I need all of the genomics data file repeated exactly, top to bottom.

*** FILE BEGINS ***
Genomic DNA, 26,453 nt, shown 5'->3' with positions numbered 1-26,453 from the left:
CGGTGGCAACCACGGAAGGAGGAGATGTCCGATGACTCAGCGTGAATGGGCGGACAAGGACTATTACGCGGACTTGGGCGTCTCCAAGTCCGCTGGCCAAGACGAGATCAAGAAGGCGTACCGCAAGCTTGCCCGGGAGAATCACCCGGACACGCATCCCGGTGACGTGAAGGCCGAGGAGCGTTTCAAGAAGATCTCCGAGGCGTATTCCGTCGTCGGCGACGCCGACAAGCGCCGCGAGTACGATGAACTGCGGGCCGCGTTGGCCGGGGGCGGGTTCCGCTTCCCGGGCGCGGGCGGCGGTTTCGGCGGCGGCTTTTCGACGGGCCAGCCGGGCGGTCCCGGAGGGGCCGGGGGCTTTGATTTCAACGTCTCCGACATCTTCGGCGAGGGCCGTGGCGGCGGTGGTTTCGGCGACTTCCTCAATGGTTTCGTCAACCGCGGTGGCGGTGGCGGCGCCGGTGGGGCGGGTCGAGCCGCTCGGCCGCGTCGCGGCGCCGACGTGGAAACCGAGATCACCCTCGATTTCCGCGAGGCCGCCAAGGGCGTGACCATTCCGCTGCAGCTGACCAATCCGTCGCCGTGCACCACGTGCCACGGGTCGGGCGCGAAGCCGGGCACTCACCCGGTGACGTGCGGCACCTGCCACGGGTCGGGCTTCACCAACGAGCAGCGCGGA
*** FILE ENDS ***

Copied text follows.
Genomic DNA, 26,453 nt, shown 5'->3' with positions numbered 1-26,453 from the left:
CGGTGGCAACCACGGAAGGAGGAGATGTCCGATGACTCAGCGTGAATGGGCGGACAAGGACTATTACGCGGACTTGGGCGTCTCCAAGTCCGCTGGCCAAGACGAGATCAAGAAGGCGTACCGCAAGCTTGCCCGGGAGAATCACCCGGACACGCATCCCGGTGACGTGAAGGCCGAGGAGCGTTTCAAGAAGATCTCCGAGGCGTATTCCGTCGTCGGCGACGCCGACAAGCGCCGCGAGTACGATGAACTGCGGGCCGCGTTGGCCGGGGGCGGGTTCCGCTTCCCGGGCGCGGGCGGCGGTTTCGGCGGCGGCTTTTCGACGGGCCAGCCGGGCGGTCCCGGAGGGGCCGGGGGCTTTGATTTCAACGTCTCCGACATCTTCGGCGAGGGCCGTGGCGGCGGTGGTTTCGGCGACTTCCTCAATGGTTTCGTCAACCGCGGTGGCGGTGGCGGCGCCGGTGGGGCGGGTCGAGCCGCTCGGCCGCGTCGCGGCGCCGACGTGGAAACCGAGATCACCCTCGATTTCCGCGAGGCCGCCAAGGGCGTGACCATTCCGCTGCAGCTGACCAATCCGTCGCCGTGCACCACGTGCCACGGGTCGGGCGCGAAGCCGGGCACTCACCCGGTGACGTGCGGCACCTGCCACGGGTCGGGCTTCACCAACGAGCAGCGCGGA